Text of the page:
Each I-frame has, at the ends of the top support and bottom leg, bearings for supporting the towers. The towers are rotatable by securement to a center rod, to which the tower arms are connected. The rod is secured into the bearings located at the center of the top support and floor engaging leg. The tower's arms, four being preferred for each vertical level, extend radially outward from the center rotatable rod and present bottom and top supports for the books, tapes, compact disks, etc. sought to be displayed. Of course, if desired, more than four tower arms can extend radially from the rotatable rod, at angles defined therebetween which are other than 90 degrees. It has been found, in practice, however, that four arms displaying merchandise is preferred and that the angular orientation between arms is preferably 90 degrees. In the preferred embodiment of the invention, eleven levels of merchandise are secured on each tower, thereby requiring sets of tower arms connected to the rotatable rod.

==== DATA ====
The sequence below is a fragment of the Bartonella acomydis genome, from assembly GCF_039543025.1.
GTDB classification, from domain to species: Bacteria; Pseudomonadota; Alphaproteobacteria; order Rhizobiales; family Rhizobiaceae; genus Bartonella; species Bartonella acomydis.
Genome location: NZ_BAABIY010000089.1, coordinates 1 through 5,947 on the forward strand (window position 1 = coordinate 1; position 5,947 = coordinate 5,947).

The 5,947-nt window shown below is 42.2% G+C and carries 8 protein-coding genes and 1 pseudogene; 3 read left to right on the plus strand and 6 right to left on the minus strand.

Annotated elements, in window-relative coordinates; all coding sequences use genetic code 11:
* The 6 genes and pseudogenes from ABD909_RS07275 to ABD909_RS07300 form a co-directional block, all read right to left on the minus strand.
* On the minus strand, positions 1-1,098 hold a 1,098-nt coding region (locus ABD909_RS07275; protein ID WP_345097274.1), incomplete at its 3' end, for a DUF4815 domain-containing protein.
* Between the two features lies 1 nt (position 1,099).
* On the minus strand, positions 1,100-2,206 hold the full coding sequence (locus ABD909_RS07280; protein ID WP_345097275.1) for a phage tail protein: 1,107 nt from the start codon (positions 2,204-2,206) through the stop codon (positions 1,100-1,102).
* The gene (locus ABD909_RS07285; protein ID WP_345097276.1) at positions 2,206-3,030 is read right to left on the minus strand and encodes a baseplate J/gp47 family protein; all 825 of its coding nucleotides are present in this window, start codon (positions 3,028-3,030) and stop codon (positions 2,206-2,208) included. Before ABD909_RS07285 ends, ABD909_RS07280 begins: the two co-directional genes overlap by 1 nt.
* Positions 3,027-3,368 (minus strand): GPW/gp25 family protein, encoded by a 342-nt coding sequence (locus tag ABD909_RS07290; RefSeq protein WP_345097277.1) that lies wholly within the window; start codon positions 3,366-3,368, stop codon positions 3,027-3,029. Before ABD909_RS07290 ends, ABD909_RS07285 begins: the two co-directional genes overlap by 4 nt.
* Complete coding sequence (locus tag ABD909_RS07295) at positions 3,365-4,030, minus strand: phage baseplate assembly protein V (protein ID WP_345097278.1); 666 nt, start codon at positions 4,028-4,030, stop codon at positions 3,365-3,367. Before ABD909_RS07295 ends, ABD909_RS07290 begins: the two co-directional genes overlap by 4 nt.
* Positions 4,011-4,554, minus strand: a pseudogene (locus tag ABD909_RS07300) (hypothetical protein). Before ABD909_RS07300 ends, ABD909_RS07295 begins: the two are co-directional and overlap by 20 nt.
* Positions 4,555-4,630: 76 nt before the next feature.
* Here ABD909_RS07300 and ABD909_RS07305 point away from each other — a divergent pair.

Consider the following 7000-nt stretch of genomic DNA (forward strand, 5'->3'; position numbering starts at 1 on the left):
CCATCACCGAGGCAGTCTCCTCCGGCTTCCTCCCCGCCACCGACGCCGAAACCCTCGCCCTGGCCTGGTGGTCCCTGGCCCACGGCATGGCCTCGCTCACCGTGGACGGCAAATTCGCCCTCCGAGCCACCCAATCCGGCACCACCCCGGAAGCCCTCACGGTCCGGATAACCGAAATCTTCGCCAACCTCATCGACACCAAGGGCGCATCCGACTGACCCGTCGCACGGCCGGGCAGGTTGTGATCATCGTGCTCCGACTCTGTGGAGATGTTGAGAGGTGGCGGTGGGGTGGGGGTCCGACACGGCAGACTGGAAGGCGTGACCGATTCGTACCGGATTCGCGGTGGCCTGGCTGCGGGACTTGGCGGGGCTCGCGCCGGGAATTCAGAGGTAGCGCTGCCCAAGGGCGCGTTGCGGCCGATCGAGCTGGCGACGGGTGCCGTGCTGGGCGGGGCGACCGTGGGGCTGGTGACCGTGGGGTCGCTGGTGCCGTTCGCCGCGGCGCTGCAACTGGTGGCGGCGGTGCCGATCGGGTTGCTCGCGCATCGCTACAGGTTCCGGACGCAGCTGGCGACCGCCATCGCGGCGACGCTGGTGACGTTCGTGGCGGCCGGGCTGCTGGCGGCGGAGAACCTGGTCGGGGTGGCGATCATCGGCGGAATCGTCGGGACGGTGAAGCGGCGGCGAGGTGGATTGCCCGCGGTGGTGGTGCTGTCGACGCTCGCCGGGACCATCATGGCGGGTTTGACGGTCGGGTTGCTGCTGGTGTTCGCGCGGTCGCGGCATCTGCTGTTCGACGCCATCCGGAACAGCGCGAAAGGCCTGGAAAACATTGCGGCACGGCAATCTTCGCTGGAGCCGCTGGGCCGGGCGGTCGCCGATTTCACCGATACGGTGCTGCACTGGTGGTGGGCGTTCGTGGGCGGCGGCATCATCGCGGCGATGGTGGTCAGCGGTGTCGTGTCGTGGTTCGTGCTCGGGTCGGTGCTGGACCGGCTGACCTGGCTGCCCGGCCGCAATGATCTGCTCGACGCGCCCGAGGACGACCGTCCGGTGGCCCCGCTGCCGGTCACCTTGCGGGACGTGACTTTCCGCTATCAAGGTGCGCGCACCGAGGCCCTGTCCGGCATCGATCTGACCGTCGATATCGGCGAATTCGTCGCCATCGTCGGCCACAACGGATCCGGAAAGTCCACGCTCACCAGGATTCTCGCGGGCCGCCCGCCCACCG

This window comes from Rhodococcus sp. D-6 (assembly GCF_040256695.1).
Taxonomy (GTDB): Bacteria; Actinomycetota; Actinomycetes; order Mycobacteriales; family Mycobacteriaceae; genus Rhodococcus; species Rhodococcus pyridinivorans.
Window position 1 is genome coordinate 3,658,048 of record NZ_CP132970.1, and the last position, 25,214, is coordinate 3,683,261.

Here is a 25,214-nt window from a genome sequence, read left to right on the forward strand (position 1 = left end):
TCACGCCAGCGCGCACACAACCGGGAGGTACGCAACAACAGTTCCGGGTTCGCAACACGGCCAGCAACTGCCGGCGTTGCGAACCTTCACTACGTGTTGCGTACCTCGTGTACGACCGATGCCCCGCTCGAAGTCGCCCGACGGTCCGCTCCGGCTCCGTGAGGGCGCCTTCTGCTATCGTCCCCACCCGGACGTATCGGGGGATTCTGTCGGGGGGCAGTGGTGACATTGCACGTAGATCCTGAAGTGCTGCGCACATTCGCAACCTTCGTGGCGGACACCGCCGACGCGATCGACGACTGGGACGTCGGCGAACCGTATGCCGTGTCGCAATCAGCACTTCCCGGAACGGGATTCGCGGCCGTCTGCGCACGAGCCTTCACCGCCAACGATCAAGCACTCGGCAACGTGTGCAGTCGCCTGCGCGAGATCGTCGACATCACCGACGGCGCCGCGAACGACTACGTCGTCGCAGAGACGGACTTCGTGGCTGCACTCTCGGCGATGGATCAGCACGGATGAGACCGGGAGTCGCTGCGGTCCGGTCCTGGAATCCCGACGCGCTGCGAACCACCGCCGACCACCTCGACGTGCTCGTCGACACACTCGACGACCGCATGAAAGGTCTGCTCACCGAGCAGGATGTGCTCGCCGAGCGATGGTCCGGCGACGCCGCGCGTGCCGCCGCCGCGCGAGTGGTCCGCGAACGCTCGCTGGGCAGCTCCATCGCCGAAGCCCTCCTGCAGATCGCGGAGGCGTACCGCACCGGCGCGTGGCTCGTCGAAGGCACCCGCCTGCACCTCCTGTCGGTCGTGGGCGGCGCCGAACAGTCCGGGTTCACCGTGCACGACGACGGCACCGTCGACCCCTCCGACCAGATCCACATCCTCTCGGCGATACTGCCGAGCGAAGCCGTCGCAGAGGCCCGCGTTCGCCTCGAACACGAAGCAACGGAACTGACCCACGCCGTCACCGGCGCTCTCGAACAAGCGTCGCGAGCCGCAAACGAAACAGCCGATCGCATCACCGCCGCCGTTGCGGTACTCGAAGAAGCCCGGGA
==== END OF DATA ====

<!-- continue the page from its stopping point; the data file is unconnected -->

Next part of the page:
FIG. 1 is a perspective view of the present invention with four I-frames connected together. A first support tower is fully illustrated with the other four towers being shown in phantom. The shown tower is provided with forty-eight display arms, breaking the height of the tower into eleven vertically spaced levels. The twelve sets of support arms are rotatively supported on a single rod which is held by the bearings set in the ends of the top support and floor engaging leg of the I-frame.
FIG. 2 is a partial cross-sectional view, taken along lines 2--2 of FIG. 1 and illustrates the hinge connection between adjacent I-frames.
FIG. 3 is a partial cross-sectional view, taken along lines 3--3 of FIG. 2 and again illustrates the hinge connection between a pair of adjacent I-frames.
FIG. 4 is a top plan view of the embodiment of the invention shown in FIG. 1 with the towers now shown in full lines, i.e., not in phantom.
FIG. 5 is a top plan view of the embodiment of the invention shown in FIG. 1, with the towers again shown in full lines, and, yet, this illustration shows a reconfiguration of the same I-frames and towers such that the distance from the extreme ends of the structure is less than that shown in FIGS. 1 and 4.